Transition closed at 6:45 and I went and found Geoff, his sister and our friend Sarah and their husbands. 

April  & Sarah were doing the half Iron Man. Sarah swam at Clemson and is in great shape and April is very strong in all three. It was fun being at the race with family and friends even if you never see each other in the race. 

Their wave was at 7:35 and mine wasn't until 8:35 so that left time for an awkward photo shoot of myself :)

Geoff found the sign that said "Danger Deep Water No Swimming" hilarious considering I was about to go swimming in that lake. 

I was more amused with the fish swim caps. Every wave was a different color but they were all still fish or sharks. Notice the fins? I don't think I will be doing practice swims in this cap. 

I am so grateful that Geoff supports me and claims that he enjoys watching me at my races. I think he was just happy that I didn't sign him up. 

Up first was the swim and my wave was the very last. They recommended getting in the water before the race but the air was cold and I knew that being cold for an extended period of time would be worse then the shock of the water. To my surprise the water was a very pleasant temperature. 

An intimidating fact about being the last wave in the water: you could be the very last swimmer out of the water. I finished just behind the middle of the pack and actually passed people. I do not know how those wearing wetsuits did not over heat. After the first few minutes I was comfortable and got warm toward the end.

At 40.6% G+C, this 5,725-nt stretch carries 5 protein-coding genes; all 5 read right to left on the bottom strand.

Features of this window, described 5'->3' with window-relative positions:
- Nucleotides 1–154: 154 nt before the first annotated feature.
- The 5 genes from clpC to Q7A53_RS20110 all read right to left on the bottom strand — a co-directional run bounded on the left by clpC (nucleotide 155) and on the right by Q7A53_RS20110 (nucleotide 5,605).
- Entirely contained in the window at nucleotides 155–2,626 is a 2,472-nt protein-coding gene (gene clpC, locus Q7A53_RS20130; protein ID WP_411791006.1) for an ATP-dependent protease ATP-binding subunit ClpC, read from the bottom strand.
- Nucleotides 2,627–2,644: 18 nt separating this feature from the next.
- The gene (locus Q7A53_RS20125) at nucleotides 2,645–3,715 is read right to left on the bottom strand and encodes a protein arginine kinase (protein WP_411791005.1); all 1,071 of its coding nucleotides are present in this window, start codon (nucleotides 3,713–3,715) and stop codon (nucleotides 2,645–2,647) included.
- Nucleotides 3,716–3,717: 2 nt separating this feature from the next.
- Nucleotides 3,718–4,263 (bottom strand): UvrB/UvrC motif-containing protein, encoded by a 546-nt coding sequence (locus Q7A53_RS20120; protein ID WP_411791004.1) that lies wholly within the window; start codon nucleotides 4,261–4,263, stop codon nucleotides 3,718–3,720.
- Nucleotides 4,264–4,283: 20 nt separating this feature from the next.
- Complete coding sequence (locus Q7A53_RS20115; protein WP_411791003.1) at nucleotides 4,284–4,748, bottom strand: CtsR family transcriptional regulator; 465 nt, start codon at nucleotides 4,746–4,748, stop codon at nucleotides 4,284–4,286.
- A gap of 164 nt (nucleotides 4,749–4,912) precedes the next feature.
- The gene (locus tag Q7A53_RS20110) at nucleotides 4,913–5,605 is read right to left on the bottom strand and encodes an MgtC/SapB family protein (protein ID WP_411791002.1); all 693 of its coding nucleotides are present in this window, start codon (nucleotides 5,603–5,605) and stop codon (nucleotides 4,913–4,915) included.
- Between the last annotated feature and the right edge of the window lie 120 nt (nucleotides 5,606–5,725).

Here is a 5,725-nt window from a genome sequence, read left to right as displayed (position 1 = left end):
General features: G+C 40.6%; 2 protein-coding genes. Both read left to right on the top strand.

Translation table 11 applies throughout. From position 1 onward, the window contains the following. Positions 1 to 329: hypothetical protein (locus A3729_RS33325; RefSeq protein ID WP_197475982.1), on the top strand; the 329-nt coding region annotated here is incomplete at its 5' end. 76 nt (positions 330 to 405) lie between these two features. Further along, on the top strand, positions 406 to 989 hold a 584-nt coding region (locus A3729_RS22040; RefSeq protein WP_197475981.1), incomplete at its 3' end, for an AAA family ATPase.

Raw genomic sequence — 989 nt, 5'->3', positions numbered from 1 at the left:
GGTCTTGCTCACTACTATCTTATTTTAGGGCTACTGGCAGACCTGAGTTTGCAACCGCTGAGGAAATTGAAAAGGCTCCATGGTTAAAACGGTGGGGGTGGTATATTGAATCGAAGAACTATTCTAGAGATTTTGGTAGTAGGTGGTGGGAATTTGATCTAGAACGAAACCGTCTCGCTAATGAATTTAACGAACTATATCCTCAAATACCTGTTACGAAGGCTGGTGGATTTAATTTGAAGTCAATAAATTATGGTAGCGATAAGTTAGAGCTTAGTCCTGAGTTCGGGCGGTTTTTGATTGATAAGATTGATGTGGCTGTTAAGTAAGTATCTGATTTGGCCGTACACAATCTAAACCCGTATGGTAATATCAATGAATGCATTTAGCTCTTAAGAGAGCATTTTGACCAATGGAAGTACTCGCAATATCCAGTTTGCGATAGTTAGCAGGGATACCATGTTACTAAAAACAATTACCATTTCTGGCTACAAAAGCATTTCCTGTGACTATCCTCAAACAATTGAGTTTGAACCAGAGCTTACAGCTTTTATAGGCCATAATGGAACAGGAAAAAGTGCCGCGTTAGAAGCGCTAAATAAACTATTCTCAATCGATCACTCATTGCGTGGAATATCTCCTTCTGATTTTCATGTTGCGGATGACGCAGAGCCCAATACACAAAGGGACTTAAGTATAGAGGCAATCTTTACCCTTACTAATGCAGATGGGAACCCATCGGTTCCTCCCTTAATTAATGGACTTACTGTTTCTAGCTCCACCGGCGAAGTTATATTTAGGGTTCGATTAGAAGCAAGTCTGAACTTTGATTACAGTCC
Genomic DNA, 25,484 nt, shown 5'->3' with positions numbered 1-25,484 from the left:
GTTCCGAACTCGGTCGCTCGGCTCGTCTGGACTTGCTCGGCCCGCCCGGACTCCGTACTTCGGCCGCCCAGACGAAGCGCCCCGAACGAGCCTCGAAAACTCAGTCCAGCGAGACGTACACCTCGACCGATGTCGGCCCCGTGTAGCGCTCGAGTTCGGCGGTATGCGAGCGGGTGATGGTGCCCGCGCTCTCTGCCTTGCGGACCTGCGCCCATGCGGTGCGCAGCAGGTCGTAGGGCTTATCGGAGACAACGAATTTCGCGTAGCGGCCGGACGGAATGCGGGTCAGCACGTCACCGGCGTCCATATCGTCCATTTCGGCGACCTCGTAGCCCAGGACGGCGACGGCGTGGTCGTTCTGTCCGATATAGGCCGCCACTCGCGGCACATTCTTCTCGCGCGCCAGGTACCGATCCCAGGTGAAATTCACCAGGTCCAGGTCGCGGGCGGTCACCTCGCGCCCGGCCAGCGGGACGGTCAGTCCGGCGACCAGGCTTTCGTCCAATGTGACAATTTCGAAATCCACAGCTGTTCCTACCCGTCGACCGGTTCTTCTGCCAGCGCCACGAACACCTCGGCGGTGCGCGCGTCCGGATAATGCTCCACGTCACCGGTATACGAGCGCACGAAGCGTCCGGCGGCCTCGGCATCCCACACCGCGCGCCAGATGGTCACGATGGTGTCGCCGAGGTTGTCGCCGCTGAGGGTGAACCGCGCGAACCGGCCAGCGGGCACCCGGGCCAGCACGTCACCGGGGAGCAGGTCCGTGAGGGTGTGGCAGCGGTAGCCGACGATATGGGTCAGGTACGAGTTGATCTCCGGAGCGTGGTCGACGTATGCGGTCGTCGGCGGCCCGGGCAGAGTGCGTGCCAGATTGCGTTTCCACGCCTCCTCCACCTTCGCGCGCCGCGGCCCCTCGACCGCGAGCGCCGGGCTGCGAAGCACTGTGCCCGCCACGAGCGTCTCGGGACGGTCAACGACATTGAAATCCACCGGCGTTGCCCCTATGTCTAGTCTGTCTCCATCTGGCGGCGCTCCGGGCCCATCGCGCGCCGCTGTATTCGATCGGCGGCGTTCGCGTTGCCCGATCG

I wish I would have switched into my tinted goggles. It was cloudy early on but once the sun came out I had trouble spotting the finish. I felt like I swam strong. It took a few minutes to get comfortable but I caught a rhythm and stayed there. The water was very clear. You could actually see the bottom in most areas. I saw a lot of swim caps that had fallen off. 

This was also my first time swimming in tri shorts. I know they aren't the most flattering shorts. I tried on about 10 pairs and in my price range these were the winners. I also normally swim in a swim suit top and throw a shirt on after the swim. This time I just wore an Under Armor top with a built in, very supportive, bra. I felt a little drag from the top but over all it was tight enough that there wasn't an issue. Would I wear this shirt again for a race? I am not sure. I bought it at Dicks Sporting Goods on super sale around $20 and that was a whole lot cheaper than the $50+ tri tops. 

My swim time was 29:54. My goal was to be under 30 minutes. Now that I have the confidence that I can do the swim, I plan to train with a focus on speed rather than survival. 

The first thing I do when I get to transition for T1 is to put on my helmet. I have a fear that I will forget it. I also put on my sunglasses because I leave them sitting in my helmet. 

I then dry off as much as I can. You don't want to be dripping wet and I like to make sure my bottom gets as dry as possible so I don't slip off of my bike seat. I still wear socks with my tri shoes instead of doing the baby powder in your shoes trick. They rub my feet in a few spots and I figure I will be wearing socks in the run portion (for now) so might as well put them on.